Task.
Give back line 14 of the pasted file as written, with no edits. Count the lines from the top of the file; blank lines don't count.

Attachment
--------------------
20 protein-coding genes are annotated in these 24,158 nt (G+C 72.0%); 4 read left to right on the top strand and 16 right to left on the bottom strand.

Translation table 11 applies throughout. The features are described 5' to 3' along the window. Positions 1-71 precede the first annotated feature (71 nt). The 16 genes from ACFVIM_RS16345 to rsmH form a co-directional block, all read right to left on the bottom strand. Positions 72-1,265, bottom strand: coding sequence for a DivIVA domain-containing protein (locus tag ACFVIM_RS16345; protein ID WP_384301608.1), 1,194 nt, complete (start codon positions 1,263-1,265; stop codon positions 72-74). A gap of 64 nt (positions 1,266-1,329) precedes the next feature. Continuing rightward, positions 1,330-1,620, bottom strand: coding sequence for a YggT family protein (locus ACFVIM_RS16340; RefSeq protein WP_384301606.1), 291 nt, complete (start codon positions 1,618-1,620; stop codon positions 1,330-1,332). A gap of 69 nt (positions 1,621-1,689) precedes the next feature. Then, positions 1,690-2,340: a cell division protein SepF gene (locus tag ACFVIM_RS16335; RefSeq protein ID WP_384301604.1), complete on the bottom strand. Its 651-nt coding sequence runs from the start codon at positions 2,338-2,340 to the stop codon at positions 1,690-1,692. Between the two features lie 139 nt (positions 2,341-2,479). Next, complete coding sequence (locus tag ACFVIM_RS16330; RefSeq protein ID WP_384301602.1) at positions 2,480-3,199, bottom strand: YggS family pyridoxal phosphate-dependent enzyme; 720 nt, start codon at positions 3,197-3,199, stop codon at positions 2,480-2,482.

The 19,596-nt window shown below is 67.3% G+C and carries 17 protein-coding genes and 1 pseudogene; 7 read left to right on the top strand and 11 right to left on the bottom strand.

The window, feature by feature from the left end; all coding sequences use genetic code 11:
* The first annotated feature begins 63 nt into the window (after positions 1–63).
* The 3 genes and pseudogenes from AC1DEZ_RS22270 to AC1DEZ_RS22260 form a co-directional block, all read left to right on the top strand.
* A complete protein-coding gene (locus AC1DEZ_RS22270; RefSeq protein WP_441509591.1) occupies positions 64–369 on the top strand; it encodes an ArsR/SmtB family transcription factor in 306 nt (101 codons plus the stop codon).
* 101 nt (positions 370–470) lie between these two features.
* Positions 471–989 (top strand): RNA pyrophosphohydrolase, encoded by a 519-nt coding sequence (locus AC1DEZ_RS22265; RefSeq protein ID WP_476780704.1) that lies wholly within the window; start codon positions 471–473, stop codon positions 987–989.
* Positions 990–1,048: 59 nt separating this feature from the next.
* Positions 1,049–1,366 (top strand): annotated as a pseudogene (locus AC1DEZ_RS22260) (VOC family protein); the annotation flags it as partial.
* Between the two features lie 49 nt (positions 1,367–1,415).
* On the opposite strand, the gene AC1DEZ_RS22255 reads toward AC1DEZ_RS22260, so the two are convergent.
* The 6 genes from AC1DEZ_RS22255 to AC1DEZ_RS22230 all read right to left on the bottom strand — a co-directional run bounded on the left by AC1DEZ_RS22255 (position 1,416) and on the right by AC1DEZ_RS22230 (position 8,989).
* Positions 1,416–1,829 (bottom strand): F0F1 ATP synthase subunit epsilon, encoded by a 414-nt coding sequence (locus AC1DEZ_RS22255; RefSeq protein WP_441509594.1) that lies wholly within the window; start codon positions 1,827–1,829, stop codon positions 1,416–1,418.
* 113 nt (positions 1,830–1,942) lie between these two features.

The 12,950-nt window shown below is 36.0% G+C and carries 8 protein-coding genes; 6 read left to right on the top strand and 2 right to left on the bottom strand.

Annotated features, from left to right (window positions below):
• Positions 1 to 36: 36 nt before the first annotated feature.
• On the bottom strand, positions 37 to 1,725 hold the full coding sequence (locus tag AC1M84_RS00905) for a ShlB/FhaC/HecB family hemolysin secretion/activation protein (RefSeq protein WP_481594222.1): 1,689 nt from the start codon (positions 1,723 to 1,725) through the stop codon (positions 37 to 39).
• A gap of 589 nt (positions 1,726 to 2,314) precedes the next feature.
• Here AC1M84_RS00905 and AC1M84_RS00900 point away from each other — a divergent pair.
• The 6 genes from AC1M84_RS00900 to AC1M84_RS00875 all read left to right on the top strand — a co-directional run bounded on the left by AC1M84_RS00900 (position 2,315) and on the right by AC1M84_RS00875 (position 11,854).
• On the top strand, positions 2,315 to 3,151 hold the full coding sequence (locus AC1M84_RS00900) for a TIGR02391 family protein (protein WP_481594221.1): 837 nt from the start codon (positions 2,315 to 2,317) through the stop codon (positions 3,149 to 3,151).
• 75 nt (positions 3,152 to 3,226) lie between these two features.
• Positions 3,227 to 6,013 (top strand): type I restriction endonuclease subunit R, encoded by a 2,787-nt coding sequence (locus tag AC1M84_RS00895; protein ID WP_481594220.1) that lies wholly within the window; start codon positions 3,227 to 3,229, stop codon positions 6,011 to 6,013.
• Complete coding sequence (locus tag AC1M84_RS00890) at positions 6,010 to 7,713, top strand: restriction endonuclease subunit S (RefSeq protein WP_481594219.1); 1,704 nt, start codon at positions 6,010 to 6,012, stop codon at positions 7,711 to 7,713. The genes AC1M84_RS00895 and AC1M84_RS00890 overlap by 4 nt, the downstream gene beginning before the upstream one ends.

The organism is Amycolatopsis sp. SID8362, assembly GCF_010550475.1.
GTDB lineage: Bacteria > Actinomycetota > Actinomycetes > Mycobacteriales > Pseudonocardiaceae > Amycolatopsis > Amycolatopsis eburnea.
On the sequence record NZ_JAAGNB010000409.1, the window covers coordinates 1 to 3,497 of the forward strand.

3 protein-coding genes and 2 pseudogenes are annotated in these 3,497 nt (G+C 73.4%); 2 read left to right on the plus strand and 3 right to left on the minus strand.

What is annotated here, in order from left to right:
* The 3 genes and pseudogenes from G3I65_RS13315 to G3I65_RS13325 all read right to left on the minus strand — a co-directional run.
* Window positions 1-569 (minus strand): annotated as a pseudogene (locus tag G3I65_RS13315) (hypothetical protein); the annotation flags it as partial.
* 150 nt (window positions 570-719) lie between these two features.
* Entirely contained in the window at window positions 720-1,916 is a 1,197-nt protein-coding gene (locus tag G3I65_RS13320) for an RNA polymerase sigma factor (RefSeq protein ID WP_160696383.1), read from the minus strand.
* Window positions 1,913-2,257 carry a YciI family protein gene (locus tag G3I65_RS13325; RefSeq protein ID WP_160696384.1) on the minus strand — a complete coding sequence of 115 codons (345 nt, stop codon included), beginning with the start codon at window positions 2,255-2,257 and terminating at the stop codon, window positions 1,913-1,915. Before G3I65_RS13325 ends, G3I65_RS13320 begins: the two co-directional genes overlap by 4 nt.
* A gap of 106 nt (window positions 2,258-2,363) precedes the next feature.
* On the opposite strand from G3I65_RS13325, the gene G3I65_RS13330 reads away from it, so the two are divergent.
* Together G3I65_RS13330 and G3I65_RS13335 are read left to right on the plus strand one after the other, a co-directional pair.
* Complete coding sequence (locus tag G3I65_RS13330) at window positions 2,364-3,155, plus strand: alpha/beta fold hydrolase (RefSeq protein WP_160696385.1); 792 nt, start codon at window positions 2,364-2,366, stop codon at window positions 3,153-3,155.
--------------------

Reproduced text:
* The 6 genes from AC1DEZ_RS22255 to AC1DEZ_RS22230 all read right to left on the bottom strand — a co-directional run bounded on the left by AC1DEZ_RS22255 (position 1,416) and on the right by AC1DEZ_RS22230 (position 8,989).